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This is the granddaddy of all alien invasion stories, first published by H.G. Wells in 1898. The novel begins ominously, as the lone voice of a narrator tells readers that "No one would have believed in the last years of the nineteenth century that this world was being watched keenly and closely by intelligences greater than man's..."
Things then progress from a series of seemingly mundane reports about odd atmospheric disturbances taking place on Mars to the arrival of Martians just outside of London. At first the Martians seem laughable, hardly able to move in Earth's comparatively heavy gravity even enough to raise themselves out of the pit created when their spaceship landed. But soon the Martians reveal their true nature as death machines 100-feet tall rise up from the pit and begin laying waste to the surrounding land. Wells quickly moves the story from the countryside to the evacuation of London itself and the loss of all hope as England's military suffers defeat after defeat. With horror his narrator describes how the Martians suck the blood from living humans for sustenance, and how it's clear that man is not being conquered so much a corralled. --Craig E. Engler --This text refers to an out of print or unavailable edition of this title.
This edition of Wells's much disguised attack on British imperialism includes a scholarly introduction, a biographical preface and chronology of the author's life, maps of the Martian landing sites, and explanatory notes. A lot of extras for the price.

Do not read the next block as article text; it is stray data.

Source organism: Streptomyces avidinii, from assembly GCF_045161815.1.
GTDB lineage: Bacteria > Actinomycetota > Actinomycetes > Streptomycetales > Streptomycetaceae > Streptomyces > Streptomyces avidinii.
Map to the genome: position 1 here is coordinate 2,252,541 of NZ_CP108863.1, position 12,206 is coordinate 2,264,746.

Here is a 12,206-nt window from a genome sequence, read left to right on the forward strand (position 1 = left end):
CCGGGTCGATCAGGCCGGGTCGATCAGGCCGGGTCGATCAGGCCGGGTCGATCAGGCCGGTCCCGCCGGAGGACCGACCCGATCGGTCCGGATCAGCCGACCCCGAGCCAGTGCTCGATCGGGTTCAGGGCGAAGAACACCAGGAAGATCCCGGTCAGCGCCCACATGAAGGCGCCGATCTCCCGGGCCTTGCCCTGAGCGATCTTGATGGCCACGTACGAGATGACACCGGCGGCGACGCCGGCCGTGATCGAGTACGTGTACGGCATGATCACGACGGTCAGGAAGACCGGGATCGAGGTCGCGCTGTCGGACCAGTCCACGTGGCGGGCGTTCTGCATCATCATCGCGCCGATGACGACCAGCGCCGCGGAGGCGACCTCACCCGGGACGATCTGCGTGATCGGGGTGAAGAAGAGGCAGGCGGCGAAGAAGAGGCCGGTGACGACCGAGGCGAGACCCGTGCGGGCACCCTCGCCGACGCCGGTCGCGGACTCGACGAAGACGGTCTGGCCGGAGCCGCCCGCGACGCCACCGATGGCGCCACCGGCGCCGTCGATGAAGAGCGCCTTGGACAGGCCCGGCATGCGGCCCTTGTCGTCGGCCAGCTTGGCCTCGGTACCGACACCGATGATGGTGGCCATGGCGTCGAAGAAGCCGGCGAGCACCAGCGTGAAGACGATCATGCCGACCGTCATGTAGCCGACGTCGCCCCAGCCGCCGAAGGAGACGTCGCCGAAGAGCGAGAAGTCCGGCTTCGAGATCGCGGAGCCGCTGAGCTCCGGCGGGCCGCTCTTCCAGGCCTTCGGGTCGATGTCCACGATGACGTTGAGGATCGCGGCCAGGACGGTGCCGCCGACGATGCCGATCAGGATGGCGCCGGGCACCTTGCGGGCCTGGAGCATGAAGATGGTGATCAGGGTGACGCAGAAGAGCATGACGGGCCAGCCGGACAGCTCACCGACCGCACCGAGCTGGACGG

Copyright 1995 Reed Business Information, Inc. --This text refers to an out of print or unavailable edition of this title.
My childhood favorite of old books.
Truly magnificent science fiction that's the grandfather of all apocalyptic visions.
While one can draw a modest degree of symbolism regarding the evolution of mankind into that portrayed by the Martians, a right-brained, non-emotional creature who relies on... Read morePublished on Nov. 29 2011 by Ronald W. Maron
I am an H.G. Wells fan, and was very pleased with this book.
It was in excellent condition. Thanks.
In a society that has eliminated many imbalances, surplus goods, and even class struggle, there are bound to be deviates; Winston Smith is one of those. Read morePublished on Sept. 10 2006 by B. Chandler
We are in 1898 England. Yep we see something happening on the surface of Mars. Later what looks like a meteor comes to earth. Read morePublished on July 16 2006 by B. Chandler
Written in 1898 by visionary author H.G. Wells, "The War of the Worlds" stands today not only on its own merits as a thrilling, terrifying work of the imagination, but as... Read morePublished on July 20 2005 by Kevin Mills
H.G. Wells' "The War of the Worlds" is a straightforward, tightly-written, and innovative little novel (barely 200 pages of actual author text in most editions) that helped define... Read morePublished on July 6 2005 by Señor Spook
Written in 1898 by visionary author H.G. Wells, "The War of the Worlds" stands today not only on its own merits as a thrilling, terrifying work of the imagination, but as the... Read morePublished on July 4 2005 by Kevin Mills